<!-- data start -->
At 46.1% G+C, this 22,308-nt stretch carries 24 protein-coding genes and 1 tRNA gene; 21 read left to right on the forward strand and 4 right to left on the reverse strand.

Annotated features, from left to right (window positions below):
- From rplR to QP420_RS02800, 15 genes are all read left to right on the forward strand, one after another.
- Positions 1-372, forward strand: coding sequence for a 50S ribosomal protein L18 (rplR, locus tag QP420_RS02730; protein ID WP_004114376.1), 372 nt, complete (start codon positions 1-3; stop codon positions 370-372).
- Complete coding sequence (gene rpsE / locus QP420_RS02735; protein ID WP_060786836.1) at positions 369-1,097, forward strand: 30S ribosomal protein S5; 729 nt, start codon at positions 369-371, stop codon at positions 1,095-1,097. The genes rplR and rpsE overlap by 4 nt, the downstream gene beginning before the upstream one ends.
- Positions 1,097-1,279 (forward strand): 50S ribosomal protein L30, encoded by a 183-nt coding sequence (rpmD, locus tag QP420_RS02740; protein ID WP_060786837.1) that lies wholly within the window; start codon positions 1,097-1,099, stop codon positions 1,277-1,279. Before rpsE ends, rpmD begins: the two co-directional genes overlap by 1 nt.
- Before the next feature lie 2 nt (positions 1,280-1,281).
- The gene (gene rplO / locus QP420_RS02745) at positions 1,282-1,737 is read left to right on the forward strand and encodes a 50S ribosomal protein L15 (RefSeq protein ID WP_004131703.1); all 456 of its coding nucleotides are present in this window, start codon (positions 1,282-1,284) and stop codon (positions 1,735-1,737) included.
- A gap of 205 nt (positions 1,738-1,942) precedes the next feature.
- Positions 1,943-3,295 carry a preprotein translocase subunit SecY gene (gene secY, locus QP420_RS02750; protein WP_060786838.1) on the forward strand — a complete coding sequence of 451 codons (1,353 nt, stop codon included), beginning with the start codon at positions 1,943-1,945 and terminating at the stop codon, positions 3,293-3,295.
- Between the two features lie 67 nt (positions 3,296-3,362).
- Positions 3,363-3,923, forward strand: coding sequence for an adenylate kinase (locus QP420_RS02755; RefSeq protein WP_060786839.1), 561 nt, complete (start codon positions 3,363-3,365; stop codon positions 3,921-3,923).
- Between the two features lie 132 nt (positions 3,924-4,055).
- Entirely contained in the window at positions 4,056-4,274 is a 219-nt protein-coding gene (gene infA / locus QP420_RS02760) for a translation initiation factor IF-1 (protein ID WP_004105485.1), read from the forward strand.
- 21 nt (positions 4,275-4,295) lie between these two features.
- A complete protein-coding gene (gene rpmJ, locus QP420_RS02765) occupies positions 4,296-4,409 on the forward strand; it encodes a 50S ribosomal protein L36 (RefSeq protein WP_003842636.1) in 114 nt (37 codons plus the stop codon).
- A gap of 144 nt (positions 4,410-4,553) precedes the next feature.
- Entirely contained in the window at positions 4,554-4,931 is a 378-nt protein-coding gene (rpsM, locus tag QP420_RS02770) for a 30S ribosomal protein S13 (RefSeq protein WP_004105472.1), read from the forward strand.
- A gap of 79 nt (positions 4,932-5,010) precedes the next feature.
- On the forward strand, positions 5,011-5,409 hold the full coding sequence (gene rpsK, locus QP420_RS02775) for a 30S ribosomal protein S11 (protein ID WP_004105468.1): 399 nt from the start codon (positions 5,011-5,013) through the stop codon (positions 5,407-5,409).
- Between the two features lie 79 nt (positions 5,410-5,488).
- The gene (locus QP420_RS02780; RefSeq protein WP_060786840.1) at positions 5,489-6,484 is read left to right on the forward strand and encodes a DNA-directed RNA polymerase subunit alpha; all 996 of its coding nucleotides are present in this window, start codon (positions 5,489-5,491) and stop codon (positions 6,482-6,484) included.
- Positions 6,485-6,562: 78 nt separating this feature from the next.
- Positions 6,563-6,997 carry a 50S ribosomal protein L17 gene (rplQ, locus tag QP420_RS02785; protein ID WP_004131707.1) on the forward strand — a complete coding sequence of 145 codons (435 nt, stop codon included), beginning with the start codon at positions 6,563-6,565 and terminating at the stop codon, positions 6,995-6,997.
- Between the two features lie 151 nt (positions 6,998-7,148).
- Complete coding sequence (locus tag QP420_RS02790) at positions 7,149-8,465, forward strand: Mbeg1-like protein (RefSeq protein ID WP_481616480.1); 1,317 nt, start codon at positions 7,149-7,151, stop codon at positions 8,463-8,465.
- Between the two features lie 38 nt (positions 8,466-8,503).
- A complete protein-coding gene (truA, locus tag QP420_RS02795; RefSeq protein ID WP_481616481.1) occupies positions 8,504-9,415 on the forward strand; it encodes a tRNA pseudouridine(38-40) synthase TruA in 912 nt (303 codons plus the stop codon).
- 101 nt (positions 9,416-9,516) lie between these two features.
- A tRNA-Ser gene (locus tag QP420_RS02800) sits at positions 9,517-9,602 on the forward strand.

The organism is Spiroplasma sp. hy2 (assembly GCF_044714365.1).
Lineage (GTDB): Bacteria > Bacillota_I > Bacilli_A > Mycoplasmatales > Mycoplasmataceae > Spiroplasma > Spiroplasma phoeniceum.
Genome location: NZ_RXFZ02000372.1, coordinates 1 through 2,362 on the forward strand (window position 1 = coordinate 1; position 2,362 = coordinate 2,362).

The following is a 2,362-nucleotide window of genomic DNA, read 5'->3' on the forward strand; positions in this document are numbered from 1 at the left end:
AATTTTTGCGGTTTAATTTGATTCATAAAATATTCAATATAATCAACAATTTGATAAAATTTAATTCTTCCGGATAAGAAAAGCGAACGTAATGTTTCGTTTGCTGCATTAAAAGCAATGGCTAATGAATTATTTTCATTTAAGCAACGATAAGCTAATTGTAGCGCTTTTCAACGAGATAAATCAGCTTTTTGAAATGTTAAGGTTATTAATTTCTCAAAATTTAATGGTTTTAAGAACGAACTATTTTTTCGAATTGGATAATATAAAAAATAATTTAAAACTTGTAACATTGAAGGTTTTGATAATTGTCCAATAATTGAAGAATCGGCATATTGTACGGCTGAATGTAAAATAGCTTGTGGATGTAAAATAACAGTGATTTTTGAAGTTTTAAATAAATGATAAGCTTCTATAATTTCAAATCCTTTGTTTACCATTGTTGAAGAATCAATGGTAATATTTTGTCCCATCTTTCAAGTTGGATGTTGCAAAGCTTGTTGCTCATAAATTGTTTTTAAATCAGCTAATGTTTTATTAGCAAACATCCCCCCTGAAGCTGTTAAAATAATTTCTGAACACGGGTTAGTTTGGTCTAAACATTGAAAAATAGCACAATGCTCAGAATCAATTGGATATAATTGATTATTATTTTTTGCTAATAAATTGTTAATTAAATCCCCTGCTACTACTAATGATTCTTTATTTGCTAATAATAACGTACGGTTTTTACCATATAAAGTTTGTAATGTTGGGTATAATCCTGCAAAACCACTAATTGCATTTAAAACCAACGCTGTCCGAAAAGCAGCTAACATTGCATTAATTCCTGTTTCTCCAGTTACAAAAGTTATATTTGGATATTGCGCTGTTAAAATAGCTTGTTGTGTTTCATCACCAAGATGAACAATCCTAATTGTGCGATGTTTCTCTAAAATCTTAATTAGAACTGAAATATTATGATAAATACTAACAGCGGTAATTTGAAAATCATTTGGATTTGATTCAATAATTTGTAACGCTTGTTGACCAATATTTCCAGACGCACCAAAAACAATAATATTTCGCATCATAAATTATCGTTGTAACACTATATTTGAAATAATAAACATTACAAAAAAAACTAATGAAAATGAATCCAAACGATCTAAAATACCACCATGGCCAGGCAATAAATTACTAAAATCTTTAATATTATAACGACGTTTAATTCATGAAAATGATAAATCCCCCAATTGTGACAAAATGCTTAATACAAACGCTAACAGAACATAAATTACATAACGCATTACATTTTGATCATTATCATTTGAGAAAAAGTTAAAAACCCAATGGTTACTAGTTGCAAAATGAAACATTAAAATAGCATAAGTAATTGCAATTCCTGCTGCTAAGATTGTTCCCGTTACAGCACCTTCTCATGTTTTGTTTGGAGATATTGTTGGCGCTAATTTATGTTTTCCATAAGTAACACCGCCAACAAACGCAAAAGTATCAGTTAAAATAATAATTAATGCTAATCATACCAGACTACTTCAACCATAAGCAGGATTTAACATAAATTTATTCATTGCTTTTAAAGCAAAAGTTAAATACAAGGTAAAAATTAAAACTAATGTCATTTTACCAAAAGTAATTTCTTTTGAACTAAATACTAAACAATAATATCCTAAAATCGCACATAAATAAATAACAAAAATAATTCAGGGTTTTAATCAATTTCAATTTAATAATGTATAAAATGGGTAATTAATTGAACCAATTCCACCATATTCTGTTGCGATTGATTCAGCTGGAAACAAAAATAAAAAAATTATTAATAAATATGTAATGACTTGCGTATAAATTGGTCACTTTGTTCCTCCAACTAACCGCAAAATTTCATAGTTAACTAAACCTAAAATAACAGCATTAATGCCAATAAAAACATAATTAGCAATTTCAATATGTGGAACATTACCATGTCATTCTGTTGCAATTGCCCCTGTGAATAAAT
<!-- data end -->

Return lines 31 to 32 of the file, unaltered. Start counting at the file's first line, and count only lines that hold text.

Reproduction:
The organism is Spiroplasma sp. hy2 (assembly GCF_044714365.1).
Lineage (GTDB): Bacteria > Bacillota_I > Bacilli_A > Mycoplasmatales > Mycoplasmataceae > Spiroplasma > Spiroplasma phoeniceum.